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Fibroblast growth factor 21 limits lipotoxicity by promoting hepatic fatty acid activation in mice on methionine and choline-deficient diets

Ffolliott M Fisher, Patricia C Chui, Imad A Nasser, Yury Popov, Jeremy C Cunniff, Thomas Lundasen, Alexei Kharitonenkov, Detlef Schuppan, Jeffrey S Flier, Eleftheria Maratos-Flier
Gastroenterology 2014, 147 (5): 1073-83.e6
25083607

BACKGROUND & AIMS: Nonalcoholic fatty liver disease is a common consequence of human and rodent obesity. Disruptions in lipid metabolism lead to accumulation of triglycerides and fatty acids, which can promote inflammation and fibrosis and lead to nonalcoholic steatohepatitis. Circulating levels of fibroblast growth factor (FGF)21 increase in patients with nonalcoholic fatty liver disease or nonalcoholic steatohepatitis; therefore, we assessed the role of FGF21 in the progression of murine fatty liver disease, independent of obesity, caused by methionine and choline deficiency.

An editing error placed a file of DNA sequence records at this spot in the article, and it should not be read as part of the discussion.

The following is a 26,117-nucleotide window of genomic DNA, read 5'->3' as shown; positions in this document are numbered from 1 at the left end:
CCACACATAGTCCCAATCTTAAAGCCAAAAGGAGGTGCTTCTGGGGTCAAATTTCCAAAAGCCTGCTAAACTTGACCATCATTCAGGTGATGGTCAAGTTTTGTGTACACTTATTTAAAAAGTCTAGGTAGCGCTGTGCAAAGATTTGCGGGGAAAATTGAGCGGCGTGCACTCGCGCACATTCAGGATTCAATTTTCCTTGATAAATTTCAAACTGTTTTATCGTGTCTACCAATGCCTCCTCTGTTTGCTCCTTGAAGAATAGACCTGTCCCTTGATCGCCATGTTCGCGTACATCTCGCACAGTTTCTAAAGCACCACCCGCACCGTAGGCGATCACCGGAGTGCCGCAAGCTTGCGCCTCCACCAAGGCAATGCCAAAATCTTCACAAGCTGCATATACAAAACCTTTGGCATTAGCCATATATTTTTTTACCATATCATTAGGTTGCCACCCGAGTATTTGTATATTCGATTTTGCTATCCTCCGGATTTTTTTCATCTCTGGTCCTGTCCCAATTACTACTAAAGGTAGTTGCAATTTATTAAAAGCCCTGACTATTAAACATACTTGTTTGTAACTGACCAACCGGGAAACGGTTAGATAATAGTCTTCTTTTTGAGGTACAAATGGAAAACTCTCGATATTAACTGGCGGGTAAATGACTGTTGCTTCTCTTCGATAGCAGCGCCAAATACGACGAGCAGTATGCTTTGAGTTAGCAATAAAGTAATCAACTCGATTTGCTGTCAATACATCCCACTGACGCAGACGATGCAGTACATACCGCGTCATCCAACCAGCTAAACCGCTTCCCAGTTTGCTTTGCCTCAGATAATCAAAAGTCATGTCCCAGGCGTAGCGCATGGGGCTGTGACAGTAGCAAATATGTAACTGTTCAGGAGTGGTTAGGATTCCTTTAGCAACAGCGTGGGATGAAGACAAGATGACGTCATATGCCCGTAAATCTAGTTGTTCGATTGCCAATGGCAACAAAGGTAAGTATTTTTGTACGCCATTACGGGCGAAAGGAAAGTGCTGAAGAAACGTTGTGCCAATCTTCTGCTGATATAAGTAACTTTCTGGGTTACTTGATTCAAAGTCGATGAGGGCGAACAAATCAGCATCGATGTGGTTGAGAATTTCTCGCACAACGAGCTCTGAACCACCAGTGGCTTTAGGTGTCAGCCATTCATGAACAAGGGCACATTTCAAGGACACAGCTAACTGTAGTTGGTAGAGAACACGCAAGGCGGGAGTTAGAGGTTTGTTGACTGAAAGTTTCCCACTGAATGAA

METHODS: C57BL/6 wild-type and FGF21-knockout (FGF21-KO) mice were placed on methionine- and choline-deficient (MCD), high-fat, or control diets for 8-16 weeks. Mice were weighed, and serum and liver tissues were collected and analyzed for histology, levels of malondialdehyde and liver enzymes, gene expression, and lipid content.

RESULTS: The MCD diet increased hepatic levels of FGF21 messenger RNA more than 50-fold and serum levels 16-fold, compared with the control diet. FGF21-KO mice had more severe steatosis, fibrosis, inflammation, and peroxidative damage than wild-type C57BL/6 mice. FGF21-KO mice had reduced hepatic fatty acid activation and β-oxidation, resulting in increased levels of free fatty acid. FGF21-KO mice given continuous subcutaneous infusions of FGF21 for 4 weeks while on an MCD diet had reduced steatosis and peroxidative damage, compared with mice not receiving FGF21. The expression of genes that regulate inflammation and fibrosis were reduced in FGF21-KO mice given FGF21, similar to those of wild-type mice.

CONCLUSIONS: FGF21 regulates fatty acid activation and oxidation in livers of mice. In the absence of FGF21, accumulation of inactivated fatty acids results in lipotoxic damage and increased steatosis.

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